An Oscar for the tax man?

Thomas Lifson
As Hollywood's annual orgy of self-congratulation, the Academy Awards ceremony, is warming up in the wings, Glenn Reynolds of Instapundit  has penned a valuable WSJ op-ed detailing the enormous tax breaks lavished on American film production. Make no mistake, these are special interest tax breaks, and the fat cats benefitting just happen to be among the most self-righteous liberals posing as advocates of the little guy. Hypocrisy on steroids.

To kick off his piece, Reynolds aptly cites über-populist Eva Longoria:

At the Democratic National Convention last year, actress Eva Longoria called for higher taxes on America's rich. Her take: "The Eva Longoria who worked at Wendy's flipping burgers-she needed a tax break. But the Eva Longoria who works on movie sets does not."

Actually, nowadays an Eva Longoria who flipped burgers would probably qualify for the Earned Income Tax Credit and get a check from the government rather than pay taxes. It's the movie set where she works these days that may well be getting the tax break.

The size of the tax breaks and subsidies received by film making special interests is astounding:

About $1.5 billion in tax credits and exemptions, grants, waived fees and other financial inducements went to the film industry in 2010, according to data analyzed by the Center on Budget and Policy Priorities. Politicians like to offer this largess because they get photo-ops with celebrities, but the economic payoff is minuscule.

Equally astounding are the boondoggles associated with start-struck governors and state legislatures:

Sometimes it is even worse, as demonstrated by Michigan's effort, begun under former Gov. Jennifer Granholm, to woo the motion picture industry with an expensive state-of-the-art studio facility built on the site of a former General Motors GM +2.26% factory in Pontiac. State leaders ballyhooed the plan as a way of moving from old-style industry to new.

Despite tens of millions of dollars in state investment, the promised 3,000-plus jobs didn't appear. As the Detroit Free Press reported last year, the studio employed only 15-20 people. That isn't boffo. That's a bust. The studio has defaulted on interest payments on state-issued bonds, and the guarantors-the state's already stressed pension funds-may wind up holding the bag. "In retrospect, it was a mistake," conceded Robert Kleine, the former state treasurer who signed off on the plans in 2010.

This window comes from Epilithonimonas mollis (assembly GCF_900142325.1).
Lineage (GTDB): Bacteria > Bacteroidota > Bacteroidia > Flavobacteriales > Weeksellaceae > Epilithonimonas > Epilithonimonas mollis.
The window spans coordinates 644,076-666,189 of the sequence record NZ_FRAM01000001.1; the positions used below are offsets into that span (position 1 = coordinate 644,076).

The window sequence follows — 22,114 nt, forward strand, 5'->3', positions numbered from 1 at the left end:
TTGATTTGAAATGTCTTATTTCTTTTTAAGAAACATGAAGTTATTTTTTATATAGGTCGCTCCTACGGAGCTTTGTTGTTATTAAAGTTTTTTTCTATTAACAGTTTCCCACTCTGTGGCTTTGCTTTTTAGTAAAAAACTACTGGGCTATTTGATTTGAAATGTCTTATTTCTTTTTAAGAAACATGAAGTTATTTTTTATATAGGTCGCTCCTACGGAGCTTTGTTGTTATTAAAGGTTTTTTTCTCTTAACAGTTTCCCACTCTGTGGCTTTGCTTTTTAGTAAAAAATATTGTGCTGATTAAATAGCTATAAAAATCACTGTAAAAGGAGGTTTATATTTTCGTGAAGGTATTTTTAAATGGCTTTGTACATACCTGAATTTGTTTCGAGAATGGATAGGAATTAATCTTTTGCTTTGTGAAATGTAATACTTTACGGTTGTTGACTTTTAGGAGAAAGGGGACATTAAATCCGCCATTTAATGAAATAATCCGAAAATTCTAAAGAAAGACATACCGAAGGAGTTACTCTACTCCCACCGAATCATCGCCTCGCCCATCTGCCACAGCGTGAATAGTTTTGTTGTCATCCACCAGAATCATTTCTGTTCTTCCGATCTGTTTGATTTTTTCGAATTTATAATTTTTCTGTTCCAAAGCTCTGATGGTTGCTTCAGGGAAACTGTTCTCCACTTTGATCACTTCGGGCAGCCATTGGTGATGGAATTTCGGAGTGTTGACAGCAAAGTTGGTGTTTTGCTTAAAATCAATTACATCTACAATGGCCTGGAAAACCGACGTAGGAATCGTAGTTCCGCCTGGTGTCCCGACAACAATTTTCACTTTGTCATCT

It is time for Hollywood to take a big dose of its liberal medicine and end the fat cat subsidies states have been doling out. But don't count on any self-reflection at the Oscars®. Derisive laughter is the appropriate response to Hollywood hypocrisy.  

As Hollywood's annual orgy of self-congratulation, the Academy Awards ceremony, is warming up in the wings, Glenn Reynolds of Instapundit  has penned a valuable WSJ op-ed detailing the enormous tax breaks lavished on American film production. Make no mistake, these are special interest tax breaks, and the fat cats benefitting just happen to be among the most self-righteous liberals posing as advocates of the little guy. Hypocrisy on steroids.

To kick off his piece, Reynolds aptly cites über-populist Eva Longoria:

At the Democratic National Convention last year, actress Eva Longoria called for higher taxes on America's rich. Her take: "The Eva Longoria who worked at Wendy's flipping burgers-she needed a tax break. But the Eva Longoria who works on movie sets does not."

Actually, nowadays an Eva Longoria who flipped burgers would probably qualify for the Earned Income Tax Credit and get a check from the government rather than pay taxes. It's the movie set where she works these days that may well be getting the tax break.

The size of the tax breaks and subsidies received by film making special interests is astounding:

About $1.5 billion in tax credits and exemptions, grants, waived fees and other financial inducements went to the film industry in 2010, according to data analyzed by the Center on Budget and Policy Priorities. Politicians like to offer this largess because they get photo-ops with celebrities, but the economic payoff is minuscule.

Equally astounding are the boondoggles associated with start-struck governors and state legislatures:

Sometimes it is even worse, as demonstrated by Michigan's effort, begun under former Gov. Jennifer Granholm, to woo the motion picture industry with an expensive state-of-the-art studio facility built on the site of a former General Motors GM +2.26% factory in Pontiac. State leaders ballyhooed the plan as a way of moving from old-style industry to new.

Despite tens of millions of dollars in state investment, the promised 3,000-plus jobs didn't appear. As the Detroit Free Press reported last year, the studio employed only 15-20 people. That isn't boffo. That's a bust. The studio has defaulted on interest payments on state-issued bonds, and the guarantors-the state's already stressed pension funds-may wind up holding the bag. "In retrospect, it was a mistake," conceded Robert Kleine, the former state treasurer who signed off on the plans in 2010.

It is time for Hollywood to take a big dose of its liberal medicine and end the fat cat subsidies states have been doling out. But don't count on any self-reflection at the Oscars®. Derisive laughter is the appropriate response to Hollywood hypocrisy.